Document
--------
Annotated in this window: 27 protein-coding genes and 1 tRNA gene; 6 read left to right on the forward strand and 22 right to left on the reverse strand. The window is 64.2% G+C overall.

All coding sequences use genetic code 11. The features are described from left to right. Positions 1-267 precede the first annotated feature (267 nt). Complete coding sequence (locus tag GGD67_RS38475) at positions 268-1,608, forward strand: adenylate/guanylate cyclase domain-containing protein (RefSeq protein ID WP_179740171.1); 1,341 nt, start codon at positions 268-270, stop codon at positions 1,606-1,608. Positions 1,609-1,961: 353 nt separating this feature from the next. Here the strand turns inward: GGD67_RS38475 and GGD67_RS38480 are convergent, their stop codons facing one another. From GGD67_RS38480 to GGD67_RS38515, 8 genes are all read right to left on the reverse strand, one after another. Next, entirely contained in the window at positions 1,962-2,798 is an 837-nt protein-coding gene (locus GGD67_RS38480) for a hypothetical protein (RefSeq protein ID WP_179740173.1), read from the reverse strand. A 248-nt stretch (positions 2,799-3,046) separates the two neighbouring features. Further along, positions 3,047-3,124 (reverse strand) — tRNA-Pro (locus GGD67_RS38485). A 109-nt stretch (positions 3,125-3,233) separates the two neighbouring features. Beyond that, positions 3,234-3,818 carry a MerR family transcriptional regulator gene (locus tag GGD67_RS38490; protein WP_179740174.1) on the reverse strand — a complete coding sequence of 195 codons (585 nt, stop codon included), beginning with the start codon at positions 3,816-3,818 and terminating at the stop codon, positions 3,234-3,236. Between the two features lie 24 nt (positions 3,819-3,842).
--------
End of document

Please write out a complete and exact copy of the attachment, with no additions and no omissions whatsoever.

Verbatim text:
Annotated in this window: 27 protein-coding genes and 1 tRNA gene; 6 read left to right on the forward strand and 22 right to left on the reverse strand. The window is 64.2% G+C overall.

All coding sequences use genetic code 11. The features are described from left to right. Positions 1-267 precede the first annotated feature (267 nt). Complete coding sequence (locus tag GGD67_RS38475) at positions 268-1,608, forward strand: adenylate/guanylate cyclase domain-containing protein (RefSeq protein ID WP_179740171.1); 1,341 nt, start codon at positions 268-270, stop codon at positions 1,606-1,608. Positions 1,609-1,961: 353 nt separating this feature from the next. Here the strand turns inward: GGD67_RS38475 and GGD67_RS38480 are convergent, their stop codons facing one another. From GGD67_RS38480 to GGD67_RS38515, 8 genes are all read right to left on the reverse strand, one after another. Next, entirely contained in the window at positions 1,962-2,798 is an 837-nt protein-coding gene (locus GGD67_RS38480) for a hypothetical protein (RefSeq protein ID WP_179740173.1), read from the reverse strand. A 248-nt stretch (positions 2,799-3,046) separates the two neighbouring features. Further along, positions 3,047-3,124 (reverse strand) — tRNA-Pro (locus GGD67_RS38485). A 109-nt stretch (positions 3,125-3,233) separates the two neighbouring features. Beyond that, positions 3,234-3,818 carry a MerR family transcriptional regulator gene (locus tag GGD67_RS38490; protein WP_179740174.1) on the reverse strand — a complete coding sequence of 195 codons (585 nt, stop codon included), beginning with the start codon at positions 3,816-3,818 and terminating at the stop codon, positions 3,234-3,236. Between the two features lie 24 nt (positions 3,819-3,842).